Why Does It Feel So Different?

elementary school students ready to start school
(Lena Stange/DVIDS)

My girls started school yesterday. Not just a new school year, but they began their school year at an entirely new school. The first-grader showed only a moment's hesitation with the entire process. The fifth-grader, however, had more speed bumps.

I kept thinking, "This is so much harder with my husband deployed! If only he were here, this would be so different!"

I realized as I walked from the school building after delivering each child safely to her respective classroom, that I have taken that walk alone, every year whether my husband was deployed or not.

My husband's civilian job is one that starts at the same time every day, give or take, and ends when the truck is empty. There is no “reporting late” or taking the day off for something like the first day of school (unless, of course, you knew the date in February and scheduled your vacation week around school starting). He may be in the zip code and yet miss lots of things -- soccer games, dance recitals, daytime school performances, parent-teacher conferences. And, he's come to more than one Christmas program all in brown, covered in diesel dust and bleary-eyed from the craziness that is holiday delivery season.

I tried to sort things out in my mind -- why did this year feel so different if I'm normally on my own for this anyhow?

I realized it wasn't so much the actual school drop-off that was different. It, like so many other things, was affected by the other moments leading up to and following the drop-off.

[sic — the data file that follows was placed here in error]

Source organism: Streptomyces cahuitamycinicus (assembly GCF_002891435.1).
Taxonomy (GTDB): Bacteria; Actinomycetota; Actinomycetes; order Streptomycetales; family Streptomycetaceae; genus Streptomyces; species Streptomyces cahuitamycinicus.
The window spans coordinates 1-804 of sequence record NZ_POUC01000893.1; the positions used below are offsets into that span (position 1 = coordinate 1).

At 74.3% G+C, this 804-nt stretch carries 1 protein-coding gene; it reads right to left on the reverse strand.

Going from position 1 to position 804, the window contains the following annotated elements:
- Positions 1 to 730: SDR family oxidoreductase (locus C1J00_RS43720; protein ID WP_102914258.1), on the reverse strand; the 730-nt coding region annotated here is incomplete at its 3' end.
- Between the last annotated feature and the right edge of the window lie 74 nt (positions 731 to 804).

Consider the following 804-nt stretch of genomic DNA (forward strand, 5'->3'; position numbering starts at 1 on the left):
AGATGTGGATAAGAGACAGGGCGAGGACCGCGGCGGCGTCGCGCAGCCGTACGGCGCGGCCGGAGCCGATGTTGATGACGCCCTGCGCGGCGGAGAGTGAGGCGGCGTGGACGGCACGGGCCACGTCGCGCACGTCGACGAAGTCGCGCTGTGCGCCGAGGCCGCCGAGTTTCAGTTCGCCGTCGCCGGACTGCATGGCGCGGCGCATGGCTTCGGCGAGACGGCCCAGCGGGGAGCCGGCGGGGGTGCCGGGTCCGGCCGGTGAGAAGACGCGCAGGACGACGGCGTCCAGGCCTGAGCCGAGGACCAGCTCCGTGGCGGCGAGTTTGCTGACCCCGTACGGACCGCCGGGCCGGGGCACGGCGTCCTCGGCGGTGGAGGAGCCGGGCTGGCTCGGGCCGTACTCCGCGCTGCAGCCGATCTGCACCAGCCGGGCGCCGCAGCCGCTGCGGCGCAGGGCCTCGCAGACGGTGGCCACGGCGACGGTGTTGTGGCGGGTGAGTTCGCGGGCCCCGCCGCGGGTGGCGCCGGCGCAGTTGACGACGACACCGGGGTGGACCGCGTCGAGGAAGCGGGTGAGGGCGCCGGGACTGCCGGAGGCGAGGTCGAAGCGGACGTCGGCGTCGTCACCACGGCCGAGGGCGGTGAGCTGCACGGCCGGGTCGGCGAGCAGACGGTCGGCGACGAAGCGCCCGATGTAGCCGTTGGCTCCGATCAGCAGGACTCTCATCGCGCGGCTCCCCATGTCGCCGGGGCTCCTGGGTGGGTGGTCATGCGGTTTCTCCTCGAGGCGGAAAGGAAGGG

No Daddy following you around to be sure your backpack is fully loaded.

No Daddy to help Mommy lug the 93 pounds of school and classroom supplies to the car.

No Daddy to take a picture of Mommy with the girls.

No Daddy to tuck shirts into uniform skorts.

No Daddy to promise a special dinner made personally by him.

No Daddy to cover the textbooks.

I realized that I packed the backpacks, schlepped the supplies to the car, took photos of the kids (and then immediately sent them via e-mail to Daddy), wrestled the kids into their uniforms and made a special dinner once the day was done. I even covered the textbooks in the required paper-only format and did a quite admirable job.

It's amazing to me that even though I know that everything is different, even if it looks the same as it ever was, I still have to take the time to noodle it out time and again. I mean, really, I still go to bed to sleep every night but it certainly isn't the same as when my husband is there snoring beside me.

Daddy missed the oldest's very first day of school because he was overseas. This year, he missed her very first year at a new school. Luckily, I'm pretty sure I can count on him to help me take her to college in a few years. Did I just actually type that my baby girl will be going to college in "a few years?”

I need a hug.

What kinds of things are "the same" with your spouse deployed and yet, they are so truly different?

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